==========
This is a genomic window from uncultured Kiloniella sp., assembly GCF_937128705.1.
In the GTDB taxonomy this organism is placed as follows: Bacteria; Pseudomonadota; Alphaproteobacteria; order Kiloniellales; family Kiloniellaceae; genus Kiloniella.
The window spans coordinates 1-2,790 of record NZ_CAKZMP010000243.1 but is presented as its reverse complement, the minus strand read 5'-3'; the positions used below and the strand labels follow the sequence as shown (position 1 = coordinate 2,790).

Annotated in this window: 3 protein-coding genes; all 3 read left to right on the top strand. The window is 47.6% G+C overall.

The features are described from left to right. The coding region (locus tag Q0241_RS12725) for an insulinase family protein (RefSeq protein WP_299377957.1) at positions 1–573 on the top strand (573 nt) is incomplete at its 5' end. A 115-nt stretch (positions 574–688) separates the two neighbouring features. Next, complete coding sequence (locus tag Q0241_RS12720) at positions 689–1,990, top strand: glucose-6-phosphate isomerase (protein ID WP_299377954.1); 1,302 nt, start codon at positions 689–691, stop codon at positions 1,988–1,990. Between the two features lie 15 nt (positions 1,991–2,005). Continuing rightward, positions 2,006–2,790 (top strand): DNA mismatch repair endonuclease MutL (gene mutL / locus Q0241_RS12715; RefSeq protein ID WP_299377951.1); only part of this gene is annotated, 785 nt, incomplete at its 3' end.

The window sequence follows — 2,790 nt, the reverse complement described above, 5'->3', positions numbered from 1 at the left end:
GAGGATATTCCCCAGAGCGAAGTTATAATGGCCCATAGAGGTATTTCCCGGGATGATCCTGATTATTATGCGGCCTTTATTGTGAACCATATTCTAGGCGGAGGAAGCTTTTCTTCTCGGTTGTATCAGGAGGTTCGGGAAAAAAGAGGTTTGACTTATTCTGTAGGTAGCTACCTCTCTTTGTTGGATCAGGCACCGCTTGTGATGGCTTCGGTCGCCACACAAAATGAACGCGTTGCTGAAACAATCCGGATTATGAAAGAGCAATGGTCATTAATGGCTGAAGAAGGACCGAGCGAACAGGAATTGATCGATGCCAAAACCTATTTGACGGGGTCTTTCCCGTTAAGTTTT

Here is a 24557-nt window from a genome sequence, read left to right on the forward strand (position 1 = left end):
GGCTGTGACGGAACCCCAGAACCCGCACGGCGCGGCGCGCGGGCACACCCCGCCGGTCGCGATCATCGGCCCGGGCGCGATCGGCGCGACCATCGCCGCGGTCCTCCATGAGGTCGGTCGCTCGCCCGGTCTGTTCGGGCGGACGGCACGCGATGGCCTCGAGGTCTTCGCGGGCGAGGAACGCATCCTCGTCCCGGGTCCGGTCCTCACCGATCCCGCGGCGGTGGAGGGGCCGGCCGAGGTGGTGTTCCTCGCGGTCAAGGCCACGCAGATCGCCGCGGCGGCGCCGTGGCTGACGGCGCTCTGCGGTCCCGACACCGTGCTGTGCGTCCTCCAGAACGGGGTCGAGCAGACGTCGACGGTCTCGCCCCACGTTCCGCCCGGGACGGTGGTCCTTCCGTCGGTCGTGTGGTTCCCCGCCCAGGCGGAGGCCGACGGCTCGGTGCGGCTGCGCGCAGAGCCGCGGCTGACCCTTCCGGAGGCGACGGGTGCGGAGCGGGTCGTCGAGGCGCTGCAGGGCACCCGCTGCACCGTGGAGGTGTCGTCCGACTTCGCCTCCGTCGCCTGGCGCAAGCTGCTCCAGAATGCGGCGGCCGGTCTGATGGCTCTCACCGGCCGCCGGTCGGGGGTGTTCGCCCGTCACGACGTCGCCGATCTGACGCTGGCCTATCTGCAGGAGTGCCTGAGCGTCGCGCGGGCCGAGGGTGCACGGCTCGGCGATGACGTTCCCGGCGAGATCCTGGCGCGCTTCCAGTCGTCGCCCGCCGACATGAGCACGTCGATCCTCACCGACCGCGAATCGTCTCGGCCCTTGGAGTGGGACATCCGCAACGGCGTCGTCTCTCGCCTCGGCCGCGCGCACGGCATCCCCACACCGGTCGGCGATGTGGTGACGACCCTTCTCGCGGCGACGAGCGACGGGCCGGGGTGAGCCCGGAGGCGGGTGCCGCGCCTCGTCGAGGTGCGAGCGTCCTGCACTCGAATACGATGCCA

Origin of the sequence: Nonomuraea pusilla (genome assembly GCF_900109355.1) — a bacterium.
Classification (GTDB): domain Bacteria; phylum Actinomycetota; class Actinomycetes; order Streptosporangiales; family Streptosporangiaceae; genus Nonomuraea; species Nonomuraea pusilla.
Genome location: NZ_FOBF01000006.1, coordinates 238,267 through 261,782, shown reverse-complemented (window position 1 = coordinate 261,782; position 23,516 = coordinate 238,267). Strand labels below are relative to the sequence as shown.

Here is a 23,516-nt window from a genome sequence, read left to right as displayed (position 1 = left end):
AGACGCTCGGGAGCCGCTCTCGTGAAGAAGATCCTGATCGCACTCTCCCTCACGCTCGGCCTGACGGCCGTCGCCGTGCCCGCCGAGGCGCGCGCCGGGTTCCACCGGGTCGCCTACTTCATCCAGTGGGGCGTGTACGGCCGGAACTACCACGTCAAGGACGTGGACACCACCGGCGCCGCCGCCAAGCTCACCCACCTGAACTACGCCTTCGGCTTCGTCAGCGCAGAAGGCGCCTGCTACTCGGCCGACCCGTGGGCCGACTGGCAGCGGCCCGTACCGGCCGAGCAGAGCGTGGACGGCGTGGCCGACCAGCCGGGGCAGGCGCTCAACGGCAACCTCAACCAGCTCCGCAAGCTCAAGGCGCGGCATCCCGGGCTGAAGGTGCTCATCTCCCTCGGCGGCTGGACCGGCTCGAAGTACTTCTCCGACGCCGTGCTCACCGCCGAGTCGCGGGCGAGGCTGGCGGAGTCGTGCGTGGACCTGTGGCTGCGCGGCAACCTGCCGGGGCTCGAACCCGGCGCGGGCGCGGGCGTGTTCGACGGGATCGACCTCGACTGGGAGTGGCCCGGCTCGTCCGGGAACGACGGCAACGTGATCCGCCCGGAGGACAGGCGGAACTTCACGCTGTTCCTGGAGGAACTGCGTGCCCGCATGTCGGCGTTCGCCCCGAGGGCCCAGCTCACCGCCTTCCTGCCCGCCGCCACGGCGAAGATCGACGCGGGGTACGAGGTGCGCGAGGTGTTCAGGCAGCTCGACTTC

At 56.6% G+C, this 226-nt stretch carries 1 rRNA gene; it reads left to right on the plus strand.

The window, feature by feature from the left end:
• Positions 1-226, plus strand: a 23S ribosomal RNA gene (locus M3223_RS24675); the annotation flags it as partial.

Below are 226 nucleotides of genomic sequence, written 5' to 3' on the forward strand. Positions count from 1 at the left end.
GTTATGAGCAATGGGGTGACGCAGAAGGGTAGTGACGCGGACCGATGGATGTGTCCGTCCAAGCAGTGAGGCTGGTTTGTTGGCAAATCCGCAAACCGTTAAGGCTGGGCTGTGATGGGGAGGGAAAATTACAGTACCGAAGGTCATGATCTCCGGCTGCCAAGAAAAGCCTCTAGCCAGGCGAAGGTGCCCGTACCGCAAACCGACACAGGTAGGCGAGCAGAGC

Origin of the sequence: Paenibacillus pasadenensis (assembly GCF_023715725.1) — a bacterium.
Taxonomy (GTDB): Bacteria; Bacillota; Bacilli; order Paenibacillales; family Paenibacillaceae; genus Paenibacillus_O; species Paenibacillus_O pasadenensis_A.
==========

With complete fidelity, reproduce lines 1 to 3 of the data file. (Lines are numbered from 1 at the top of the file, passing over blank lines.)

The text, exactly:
This is a genomic window from uncultured Kiloniella sp., assembly GCF_937128705.1.
In the GTDB taxonomy this organism is placed as follows: Bacteria; Pseudomonadota; Alphaproteobacteria; order Kiloniellales; family Kiloniellaceae; genus Kiloniella.
The window spans coordinates 1-2,790 of record NZ_CAKZMP010000243.1 but is presented as its reverse complement, the minus strand read 5'-3'; the positions used below and the strand labels follow the sequence as shown (position 1 = coordinate 2,790).